Moishe House

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Moishe House Horizontal Logo

Moishe House is an international non-profit organization made up of a collection of homes throughout the world that serve as hubs for the young adult Jewish community (with an emphasis on ages 21–32). It provides a rent subsidy and program budget to Moishe House residents who then use their home to create their ideal Jewish communal space.[1]


Moishe House was created in Oakland, CA in January 2006 by David Cygielman, Moishe House CEO, and American philanthropist Morris Bear Squire. Two weeks after opening its first house in Oakland, a second house opened in San Francisco.[2] The idea for Moishe House came from Cygielman's observation that there was a lack of programming options for Jews who had graduated from college but had not yet settled down with a family. To fill this void, Moishe House has developed a creative, cost-effective and scalable model for building vibrant, peer-based Jewish communities and learning opportunities designed for Jewish young adults in their 20’s.

From its inception until 2008, Moishe House was solely funded by Squire. In 2008, when Squire could no longer support the organization on his own, Cygielman secured non-profit 501(c)3 charity tax status for Moishe House and the organization was then able to start receiving tax-deductible donations and grants.[2]

Challah at a Moishe House Shabbat

The Concept[edit]

Three to five young adults turn their home into a Moishe House with the financial assistance and guidance of the organization. In exchange for a rent subsidy, the residents agree to host a specific number of programs per month (typically 5-7) such as holiday celebrations, community service and social events.[3] Moishe House aims to promote new Jewish leadership by providing young adults the opportunity to create and develop their own communities.[4] Moishe House focuses on creating community for Jewish young adults by allowing residents to design and lead programs and activities that they deem relevant and interesting, without regard to a specific branch of Judaism. These programs include Shabbat dinners, social action activities, social events and more.[5][6]

A Moishe House Havdallah


The recently published results of a two-year comprehensive evaluation conducted by The TCC Group and sponsored by the Jim Joseph Foundation found that Moishe House’s model is having a profound impact on Jewish young adults internationally.[7] The evaluation focused on both Moishe House residents’ and participants’ perceptions and opinions prior to becoming involved with Moishe House and since becoming involved. The percentage of participants who reported being aware of local opportunities for Jewish young adults to participate in fun and meaningful activities nearly doubled since becoming involved with Moishe House, while residents overwhelmingly noted that they have gained knowledge and skills related to Jewish traditions and customs.[8] Moreover, residents’ affirmative responses more than tripled when asked if they consider themselves to be leaders in their Jewish community since becoming active in Moishe House. Both residents and participants feel more strongly about leading an active Jewish life since becoming involved with Moishe House.[9]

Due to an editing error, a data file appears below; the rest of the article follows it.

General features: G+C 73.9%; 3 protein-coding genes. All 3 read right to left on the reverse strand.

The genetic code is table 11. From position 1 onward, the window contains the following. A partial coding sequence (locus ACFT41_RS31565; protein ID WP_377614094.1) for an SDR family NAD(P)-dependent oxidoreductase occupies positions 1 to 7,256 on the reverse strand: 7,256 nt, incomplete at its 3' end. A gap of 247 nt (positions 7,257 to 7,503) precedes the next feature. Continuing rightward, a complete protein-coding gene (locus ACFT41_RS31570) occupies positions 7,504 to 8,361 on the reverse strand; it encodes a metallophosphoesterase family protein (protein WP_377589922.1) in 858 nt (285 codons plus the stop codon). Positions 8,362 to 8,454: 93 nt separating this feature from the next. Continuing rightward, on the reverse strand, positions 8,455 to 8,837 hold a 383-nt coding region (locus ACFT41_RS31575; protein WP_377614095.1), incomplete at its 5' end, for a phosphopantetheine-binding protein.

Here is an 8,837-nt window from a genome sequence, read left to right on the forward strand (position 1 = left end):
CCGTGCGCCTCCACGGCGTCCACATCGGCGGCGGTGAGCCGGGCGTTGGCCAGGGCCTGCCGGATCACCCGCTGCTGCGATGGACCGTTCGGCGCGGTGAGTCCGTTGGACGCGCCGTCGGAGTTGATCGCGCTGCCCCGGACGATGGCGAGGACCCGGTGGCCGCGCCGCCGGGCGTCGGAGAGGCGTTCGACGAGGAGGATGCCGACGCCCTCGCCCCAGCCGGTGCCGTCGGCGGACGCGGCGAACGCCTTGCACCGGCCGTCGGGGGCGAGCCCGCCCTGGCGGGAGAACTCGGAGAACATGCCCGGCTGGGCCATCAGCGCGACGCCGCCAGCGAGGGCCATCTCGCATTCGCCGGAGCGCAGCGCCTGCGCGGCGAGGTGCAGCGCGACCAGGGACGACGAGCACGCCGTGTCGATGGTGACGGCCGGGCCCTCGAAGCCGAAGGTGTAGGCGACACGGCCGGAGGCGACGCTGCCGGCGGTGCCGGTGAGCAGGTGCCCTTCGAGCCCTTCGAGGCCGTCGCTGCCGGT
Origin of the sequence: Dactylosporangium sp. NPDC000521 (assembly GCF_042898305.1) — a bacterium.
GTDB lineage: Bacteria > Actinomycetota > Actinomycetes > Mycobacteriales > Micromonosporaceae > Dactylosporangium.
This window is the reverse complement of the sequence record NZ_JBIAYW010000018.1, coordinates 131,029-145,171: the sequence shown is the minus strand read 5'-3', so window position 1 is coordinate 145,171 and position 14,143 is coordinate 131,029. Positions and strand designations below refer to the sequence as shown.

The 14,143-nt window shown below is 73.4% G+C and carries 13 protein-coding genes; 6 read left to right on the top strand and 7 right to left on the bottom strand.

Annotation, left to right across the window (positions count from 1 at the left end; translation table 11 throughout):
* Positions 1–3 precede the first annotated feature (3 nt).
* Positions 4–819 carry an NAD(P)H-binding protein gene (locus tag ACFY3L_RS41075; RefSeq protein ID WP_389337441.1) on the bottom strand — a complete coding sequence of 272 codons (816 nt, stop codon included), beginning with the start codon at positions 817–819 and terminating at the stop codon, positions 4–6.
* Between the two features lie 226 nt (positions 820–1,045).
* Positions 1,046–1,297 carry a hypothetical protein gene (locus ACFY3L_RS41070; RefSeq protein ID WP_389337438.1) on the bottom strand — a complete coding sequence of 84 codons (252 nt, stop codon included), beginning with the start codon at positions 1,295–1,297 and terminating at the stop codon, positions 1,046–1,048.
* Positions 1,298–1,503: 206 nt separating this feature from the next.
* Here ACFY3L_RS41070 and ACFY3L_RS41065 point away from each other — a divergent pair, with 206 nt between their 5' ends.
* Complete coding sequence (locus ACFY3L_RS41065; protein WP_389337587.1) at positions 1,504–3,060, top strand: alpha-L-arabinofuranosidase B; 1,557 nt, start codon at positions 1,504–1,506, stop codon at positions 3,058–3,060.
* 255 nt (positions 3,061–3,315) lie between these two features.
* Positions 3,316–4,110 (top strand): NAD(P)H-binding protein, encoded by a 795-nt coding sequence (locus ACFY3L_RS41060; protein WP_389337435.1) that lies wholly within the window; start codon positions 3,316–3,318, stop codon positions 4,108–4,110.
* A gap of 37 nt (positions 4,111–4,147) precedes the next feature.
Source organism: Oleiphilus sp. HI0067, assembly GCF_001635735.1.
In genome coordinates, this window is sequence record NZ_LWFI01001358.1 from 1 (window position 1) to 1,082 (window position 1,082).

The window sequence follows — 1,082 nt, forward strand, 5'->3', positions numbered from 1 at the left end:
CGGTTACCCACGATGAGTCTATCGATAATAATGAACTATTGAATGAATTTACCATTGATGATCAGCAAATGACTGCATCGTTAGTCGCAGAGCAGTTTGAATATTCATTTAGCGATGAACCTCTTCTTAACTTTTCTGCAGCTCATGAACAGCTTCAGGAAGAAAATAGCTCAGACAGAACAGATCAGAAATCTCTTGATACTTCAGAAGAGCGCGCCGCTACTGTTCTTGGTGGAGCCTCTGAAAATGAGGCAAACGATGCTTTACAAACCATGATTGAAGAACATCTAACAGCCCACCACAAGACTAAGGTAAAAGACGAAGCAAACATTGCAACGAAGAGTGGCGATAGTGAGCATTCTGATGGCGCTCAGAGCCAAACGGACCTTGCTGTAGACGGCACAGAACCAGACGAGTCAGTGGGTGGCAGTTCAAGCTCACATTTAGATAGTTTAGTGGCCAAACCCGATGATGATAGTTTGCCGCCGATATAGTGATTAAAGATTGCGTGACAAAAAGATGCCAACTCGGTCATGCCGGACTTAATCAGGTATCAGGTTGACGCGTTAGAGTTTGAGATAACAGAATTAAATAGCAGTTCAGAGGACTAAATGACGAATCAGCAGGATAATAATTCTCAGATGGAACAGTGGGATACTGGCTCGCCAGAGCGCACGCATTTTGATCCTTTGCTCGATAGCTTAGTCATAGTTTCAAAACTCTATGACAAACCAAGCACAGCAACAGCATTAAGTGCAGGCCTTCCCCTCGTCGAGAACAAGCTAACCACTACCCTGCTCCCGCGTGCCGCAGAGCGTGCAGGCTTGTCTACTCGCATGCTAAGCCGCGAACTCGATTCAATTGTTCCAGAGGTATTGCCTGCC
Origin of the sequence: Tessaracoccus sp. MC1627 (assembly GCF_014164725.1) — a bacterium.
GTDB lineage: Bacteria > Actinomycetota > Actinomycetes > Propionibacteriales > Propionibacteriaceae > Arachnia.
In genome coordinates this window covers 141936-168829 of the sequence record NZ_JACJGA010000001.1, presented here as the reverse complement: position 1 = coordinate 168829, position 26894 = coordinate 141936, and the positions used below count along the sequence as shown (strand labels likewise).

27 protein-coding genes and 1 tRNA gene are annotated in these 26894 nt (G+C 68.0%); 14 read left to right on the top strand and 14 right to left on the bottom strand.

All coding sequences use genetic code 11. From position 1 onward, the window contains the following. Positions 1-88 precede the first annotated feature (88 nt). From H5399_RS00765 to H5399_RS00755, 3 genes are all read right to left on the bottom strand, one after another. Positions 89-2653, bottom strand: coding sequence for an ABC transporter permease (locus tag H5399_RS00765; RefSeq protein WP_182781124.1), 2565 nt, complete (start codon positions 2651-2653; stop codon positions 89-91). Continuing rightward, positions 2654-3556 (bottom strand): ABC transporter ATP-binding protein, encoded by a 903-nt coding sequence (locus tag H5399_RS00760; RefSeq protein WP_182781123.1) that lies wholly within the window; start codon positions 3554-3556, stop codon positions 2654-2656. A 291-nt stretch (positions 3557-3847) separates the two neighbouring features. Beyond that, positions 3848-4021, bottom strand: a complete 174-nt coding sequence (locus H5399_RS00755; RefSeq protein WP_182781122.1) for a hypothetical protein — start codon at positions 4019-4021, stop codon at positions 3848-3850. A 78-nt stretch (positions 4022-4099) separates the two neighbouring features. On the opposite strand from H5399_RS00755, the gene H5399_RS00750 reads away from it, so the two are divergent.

Moishe House also has an alumni program to keep former residents engaged in the Moishe House community.[10]


There are 83 Moishe Houses in 20 countries with over 200 residents. In the United States there are over 50 houses including three specifically designed for Russian-speaking Jews – one in New York City and one in San Francisco.[11] Administratively, there are 30 staff members and three Moishe House offices:

American cities with at least one Moishe House include:

Internationally, there is a Moishe House in:


Originally funded solely by Morris B. Squire, Moishe House now receives funding with nearly 300 foundations, Jewish Federations, and private funders from around the world. Moishe House also has a number of national partners, including Birthright Israel Next, Upstart Bay Area, and Repair the World.[12] In recent years, local Federations have become increasingly involved in the funding of some Moishe Houses.[3]

Moishe House also partners with different organizations to provide educational resources to its large network of residents, alumni, and participants.[13] "Seeking to help Moishe House implement a new Strategic Growth Plan to broaden and deepen its impact on Jewish young adults in their 20’s, the Jim Joseph Foundation, Charles and Lynn Schusterman Family Foundation (CLSFF), Leichtag Foundation, Genesis Philanthropy Group and Maimonides Fund today announced a total of $6 million of investment to the international organization."[14]


External links[edit]